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Such Men Are Dangerous

Author: Frances Hill
Genre: Non-Fiction
Reviewed by Elizabeth K. Burton

544British author Frances Hill is best known for her work on the Salem Witch trials. In 2003, she writes in her introduction, she began to see striking parallels in the personalities of the men who instigated that infamous persecution and high-level members of the Bush Administration in their response to terrorism.

“In both incidents,” she writes, “leaders of government faced what seemed to them deadly dangers from enemies bent on the total destruction of the most industrious, most moral—in every sense simply the best—society and people on Earth. They say no way of responding but with violence. They say no outcome but total victory or defeat. Both believed God was on their side against evil. In both cases, panic, simple-mindedness, and religious and nationalistic fervor predominated over calm, nuanced thinking and reason.”

This book, which provides a comparison between Bushites like Karl Rove and Donald Rumsfeld—and the President himself—to those she feels are psychological and political counterparts from three centuries earlier. Both factions, she says share the common denominator of fanaticism that arises from both their backgrounds and their characters.

Let it be said that in her desire to make the parallels Ms. Hill’s analysis occasionally becomes strained. This often leads not to a careful examination of the facts but a rather heated polemic that clearly reflects her personal views of the war in Iraq. For example, in seeking to compare Colin Powell to Judge Samuel Sewall, she stoops to attacking him for belittling his wife in his autobiography but offers on additional proof that this indicates he’s some kind of male chauvinist.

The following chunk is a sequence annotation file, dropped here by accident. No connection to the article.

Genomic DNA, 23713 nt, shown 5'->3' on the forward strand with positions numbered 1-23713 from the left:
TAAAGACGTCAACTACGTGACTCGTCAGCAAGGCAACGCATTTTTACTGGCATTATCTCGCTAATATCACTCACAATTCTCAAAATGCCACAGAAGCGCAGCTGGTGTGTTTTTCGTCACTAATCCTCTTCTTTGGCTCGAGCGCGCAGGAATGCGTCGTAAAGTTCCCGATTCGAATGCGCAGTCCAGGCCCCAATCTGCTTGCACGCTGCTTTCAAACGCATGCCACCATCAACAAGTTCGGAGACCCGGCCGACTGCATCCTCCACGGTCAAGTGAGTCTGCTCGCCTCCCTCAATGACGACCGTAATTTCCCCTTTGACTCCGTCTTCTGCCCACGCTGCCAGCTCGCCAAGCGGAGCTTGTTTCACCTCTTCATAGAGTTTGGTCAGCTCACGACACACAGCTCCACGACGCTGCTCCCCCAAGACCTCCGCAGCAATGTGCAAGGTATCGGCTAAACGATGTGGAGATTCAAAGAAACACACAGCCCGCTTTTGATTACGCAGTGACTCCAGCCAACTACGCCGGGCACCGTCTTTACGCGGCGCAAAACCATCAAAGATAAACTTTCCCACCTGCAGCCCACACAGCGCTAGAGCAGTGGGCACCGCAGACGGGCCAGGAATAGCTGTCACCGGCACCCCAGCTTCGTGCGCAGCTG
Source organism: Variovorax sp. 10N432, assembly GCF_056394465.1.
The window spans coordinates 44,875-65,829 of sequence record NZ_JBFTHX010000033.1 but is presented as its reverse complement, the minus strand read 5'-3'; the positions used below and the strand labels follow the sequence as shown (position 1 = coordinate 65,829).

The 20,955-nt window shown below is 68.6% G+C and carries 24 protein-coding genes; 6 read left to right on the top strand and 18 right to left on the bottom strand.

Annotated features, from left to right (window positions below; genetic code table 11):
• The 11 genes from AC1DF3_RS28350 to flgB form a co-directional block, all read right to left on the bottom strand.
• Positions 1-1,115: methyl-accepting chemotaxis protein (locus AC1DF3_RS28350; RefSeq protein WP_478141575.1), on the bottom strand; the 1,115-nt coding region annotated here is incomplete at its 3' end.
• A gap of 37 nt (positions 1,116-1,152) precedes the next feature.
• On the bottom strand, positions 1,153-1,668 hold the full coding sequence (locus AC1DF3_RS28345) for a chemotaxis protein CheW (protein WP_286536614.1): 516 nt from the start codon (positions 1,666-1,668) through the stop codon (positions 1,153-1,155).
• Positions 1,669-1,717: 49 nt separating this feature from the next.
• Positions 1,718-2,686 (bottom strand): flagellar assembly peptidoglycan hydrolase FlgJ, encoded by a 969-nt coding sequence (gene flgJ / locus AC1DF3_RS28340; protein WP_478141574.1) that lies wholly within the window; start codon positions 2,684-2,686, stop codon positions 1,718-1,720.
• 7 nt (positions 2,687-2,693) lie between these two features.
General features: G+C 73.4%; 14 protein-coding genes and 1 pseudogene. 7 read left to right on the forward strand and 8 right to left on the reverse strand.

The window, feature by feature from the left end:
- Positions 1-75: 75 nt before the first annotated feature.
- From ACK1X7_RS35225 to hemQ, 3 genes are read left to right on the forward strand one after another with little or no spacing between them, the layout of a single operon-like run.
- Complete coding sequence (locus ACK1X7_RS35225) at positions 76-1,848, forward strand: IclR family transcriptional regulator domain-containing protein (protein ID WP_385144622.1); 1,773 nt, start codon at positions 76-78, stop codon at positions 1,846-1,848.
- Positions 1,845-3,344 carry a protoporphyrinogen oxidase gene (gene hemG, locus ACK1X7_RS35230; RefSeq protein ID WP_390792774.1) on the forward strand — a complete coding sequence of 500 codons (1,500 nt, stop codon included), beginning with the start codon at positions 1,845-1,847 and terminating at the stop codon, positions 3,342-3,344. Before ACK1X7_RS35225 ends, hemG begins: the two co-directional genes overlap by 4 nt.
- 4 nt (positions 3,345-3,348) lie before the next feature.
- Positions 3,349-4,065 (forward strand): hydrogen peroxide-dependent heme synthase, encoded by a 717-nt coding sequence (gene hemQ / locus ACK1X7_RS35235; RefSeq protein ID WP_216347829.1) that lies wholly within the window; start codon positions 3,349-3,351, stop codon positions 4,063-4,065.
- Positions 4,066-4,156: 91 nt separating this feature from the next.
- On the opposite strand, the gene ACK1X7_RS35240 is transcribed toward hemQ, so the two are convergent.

There is also the problem that there is no 17th century counterpart to Condoleeza Rice, with the result that except for mentioning her in relation to the men Ms. Hill essentially ignores her part in the current situation. Given George W. Bush’s reliance on her and her position in the administration, that seems something of an oversight.

Based on Ms. Hill’s observations, there are parallels to be seen between the two situations, but it’s likely the same could be said for many other periods in history. It isn’t so much that she fails to make her case with this book as that her case was rather weak to begin with. In a way, one might say her work simply reinforces Santayana’s statement that those who ignore the past are doomed to repeat it.

Witch hunts tend to have a lot in common. That the current administration embarked on one after September 11, 2001, is apparent to anyone willing to take the time to look at it closely. By the same token, fanatics of whatever stripe invariably behave in certain ways, whether they be Puritans, born-again Pentecostals or Islamic fundamentalists. And Ms. Hill’s book does offer food for thought, even if the meal does fall a bit short of a banquet.


May 7, 2004 in Nonfiction | Permalink


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